What is the SMART (Scientific & Medical ART) Imagebase?
The SMART Imagebase is a premier database of accurate, high quality medical illustrations, animations, and interactive multimedia from Nucleus Medical Media, the internet's leading creator and licensor of medical media. The collection contains thousands of proprietary, copyrighted images depicting normal anatomy, physiology, embryology, and histology, as well as the web's largest repository of reference illustrations depicting surgery, trauma, pathology, diseases and conditions. The SMART Imagebase is a unique, educational resource for students, educators, library patrons, and professionals in healthcare and news media.
How do I find out more about costs and ordering?
For more information about costs and ordering, contact EBSCO Publishing:
Ipswich, MA 01938
800-653-2726 (U.S. & Canada)
Who are the target audiences for the SMART Imagebase?
- 1. College students and educators
- 2. Healthcare professionals and support staff
- 3. Public library patrons
- 4. High school students and educators
- 5. News media professionals
How does each target audience use the downloadable images and animations in the SMART Imagebase?
- 1. College students and educators may use the SMART Imagebase content for educational, non-commercial purposes such as research, classroom assignments, test preparation, lectures, web-based courseware, lesson plans, and testing.
- 2. Doctors, allied health professionals, and hospital graphics department staff may use the SMART Imagebase content for educational, non-commercial purposes such as research, patient education, and research presentations.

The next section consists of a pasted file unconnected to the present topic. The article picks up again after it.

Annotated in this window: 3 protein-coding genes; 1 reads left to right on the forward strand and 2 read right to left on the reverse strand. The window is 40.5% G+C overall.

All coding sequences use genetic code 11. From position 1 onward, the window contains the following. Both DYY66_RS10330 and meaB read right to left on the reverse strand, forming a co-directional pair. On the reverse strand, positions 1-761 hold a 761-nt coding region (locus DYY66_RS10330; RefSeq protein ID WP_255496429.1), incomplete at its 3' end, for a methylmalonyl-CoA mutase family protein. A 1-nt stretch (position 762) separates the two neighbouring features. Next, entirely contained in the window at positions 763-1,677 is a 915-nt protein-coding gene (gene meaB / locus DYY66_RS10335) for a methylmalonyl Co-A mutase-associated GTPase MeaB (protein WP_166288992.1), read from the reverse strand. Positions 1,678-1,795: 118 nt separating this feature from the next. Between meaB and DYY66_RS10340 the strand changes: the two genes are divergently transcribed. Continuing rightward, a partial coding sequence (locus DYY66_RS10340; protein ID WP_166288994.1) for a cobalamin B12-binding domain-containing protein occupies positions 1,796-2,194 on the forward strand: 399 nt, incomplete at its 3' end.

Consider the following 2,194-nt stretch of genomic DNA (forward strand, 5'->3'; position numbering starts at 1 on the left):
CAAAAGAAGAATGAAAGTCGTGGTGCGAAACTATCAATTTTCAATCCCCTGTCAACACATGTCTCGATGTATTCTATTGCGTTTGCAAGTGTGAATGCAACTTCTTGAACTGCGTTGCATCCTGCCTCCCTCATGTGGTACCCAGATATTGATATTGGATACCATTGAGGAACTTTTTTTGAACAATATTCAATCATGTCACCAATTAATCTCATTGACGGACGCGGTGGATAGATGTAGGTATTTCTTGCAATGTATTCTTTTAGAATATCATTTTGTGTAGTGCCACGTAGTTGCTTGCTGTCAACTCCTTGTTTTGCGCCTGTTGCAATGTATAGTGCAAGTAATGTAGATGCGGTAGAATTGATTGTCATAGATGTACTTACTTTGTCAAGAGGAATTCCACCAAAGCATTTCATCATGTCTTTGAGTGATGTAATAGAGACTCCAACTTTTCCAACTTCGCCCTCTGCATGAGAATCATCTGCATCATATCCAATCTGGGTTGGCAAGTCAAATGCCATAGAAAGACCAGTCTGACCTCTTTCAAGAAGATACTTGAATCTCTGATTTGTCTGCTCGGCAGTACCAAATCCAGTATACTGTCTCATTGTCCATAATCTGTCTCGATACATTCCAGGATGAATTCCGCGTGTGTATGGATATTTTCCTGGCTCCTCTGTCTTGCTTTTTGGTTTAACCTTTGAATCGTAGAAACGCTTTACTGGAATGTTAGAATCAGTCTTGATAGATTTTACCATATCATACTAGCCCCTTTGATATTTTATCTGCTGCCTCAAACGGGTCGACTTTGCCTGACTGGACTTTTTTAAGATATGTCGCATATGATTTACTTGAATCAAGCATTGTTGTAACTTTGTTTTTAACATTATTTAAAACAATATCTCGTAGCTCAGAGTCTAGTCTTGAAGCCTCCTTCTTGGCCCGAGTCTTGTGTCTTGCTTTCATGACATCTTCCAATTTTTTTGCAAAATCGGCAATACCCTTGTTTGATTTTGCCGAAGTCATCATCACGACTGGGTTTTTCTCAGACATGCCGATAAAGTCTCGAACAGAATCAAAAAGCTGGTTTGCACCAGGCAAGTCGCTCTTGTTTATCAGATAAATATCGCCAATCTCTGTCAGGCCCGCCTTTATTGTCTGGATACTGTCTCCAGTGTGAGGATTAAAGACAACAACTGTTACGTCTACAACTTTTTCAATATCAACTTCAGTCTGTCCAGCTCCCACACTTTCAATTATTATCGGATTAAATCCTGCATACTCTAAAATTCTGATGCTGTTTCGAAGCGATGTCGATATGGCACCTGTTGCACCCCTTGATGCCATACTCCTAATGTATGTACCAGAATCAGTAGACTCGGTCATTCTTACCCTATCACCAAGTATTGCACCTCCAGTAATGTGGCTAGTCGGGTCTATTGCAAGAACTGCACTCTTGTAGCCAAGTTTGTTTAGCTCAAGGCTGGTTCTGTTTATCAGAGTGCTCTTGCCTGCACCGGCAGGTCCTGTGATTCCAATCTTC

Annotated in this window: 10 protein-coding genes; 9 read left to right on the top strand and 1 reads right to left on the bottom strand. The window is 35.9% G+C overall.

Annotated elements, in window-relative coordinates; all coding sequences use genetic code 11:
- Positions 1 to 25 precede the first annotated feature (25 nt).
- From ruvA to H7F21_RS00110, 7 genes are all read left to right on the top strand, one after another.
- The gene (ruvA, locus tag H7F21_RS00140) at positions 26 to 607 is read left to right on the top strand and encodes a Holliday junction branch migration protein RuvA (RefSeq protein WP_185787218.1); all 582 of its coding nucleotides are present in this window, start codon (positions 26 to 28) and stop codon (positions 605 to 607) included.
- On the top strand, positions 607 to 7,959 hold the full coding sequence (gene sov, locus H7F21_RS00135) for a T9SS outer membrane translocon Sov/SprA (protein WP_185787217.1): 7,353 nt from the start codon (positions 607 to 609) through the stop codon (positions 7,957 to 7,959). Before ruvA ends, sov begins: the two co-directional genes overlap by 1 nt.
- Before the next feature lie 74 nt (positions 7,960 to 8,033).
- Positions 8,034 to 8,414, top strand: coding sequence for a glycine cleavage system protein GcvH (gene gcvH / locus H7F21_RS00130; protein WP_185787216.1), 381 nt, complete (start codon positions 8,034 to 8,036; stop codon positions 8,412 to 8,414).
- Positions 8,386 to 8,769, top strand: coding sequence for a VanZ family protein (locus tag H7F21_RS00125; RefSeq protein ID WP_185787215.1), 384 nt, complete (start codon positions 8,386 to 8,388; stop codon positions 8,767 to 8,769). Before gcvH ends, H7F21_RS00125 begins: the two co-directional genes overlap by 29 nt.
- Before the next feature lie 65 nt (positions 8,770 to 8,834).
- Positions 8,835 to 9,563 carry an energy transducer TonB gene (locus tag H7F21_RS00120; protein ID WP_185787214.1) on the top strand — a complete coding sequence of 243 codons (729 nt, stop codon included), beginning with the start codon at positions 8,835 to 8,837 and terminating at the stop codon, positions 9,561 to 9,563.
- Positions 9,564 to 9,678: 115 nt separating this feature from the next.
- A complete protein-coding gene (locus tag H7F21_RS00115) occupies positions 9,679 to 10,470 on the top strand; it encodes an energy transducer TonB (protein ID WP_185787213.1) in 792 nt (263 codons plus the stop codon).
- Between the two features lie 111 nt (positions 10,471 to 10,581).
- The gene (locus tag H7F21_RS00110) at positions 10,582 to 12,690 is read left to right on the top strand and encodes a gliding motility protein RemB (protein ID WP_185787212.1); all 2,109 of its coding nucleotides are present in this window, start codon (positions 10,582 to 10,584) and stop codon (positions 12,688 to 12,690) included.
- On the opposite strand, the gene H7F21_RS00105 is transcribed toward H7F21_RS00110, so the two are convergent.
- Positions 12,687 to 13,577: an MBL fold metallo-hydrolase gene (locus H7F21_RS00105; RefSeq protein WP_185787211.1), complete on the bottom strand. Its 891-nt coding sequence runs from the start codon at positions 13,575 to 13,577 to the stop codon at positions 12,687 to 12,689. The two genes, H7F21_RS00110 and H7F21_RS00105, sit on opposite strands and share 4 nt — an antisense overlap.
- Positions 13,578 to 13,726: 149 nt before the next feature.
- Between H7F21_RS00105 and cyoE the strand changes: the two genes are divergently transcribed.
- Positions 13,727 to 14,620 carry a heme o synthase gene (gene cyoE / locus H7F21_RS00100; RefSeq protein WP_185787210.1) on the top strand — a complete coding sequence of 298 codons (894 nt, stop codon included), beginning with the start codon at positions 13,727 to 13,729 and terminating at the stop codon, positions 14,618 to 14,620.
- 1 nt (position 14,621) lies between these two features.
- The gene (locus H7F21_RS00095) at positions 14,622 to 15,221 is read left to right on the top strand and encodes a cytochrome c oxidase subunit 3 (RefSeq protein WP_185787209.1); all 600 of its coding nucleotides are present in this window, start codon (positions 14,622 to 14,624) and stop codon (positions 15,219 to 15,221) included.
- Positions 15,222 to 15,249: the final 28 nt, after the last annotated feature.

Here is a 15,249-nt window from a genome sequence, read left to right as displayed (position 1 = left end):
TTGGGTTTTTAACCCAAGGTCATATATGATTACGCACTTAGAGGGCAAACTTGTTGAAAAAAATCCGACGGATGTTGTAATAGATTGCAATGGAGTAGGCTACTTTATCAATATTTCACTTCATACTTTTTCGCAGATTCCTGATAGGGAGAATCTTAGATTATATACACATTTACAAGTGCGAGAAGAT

- 3. Public library patrons may use the SMART Imagebase content for educational, non-commercial purposes such as research, scholarship, and educating themselves, friends, family, and associates.
- 4. High school students and educators may use the SMART Imagebase content for educational, non-commercial purposes such as research, classroom assignments, test preparation, lectures, web-based courseware, lesson plans, and testing.
- 5. News media graphic designers may use the SMART Imagebase content for limited commercial purposes in support of news reports in print, broadcast or on the web.
May I print out images for classroom handouts? May I include printed images in course packs?
Yes, you may print out images for classroom handouts or include them as part of print or electronic course packs under the following conditions: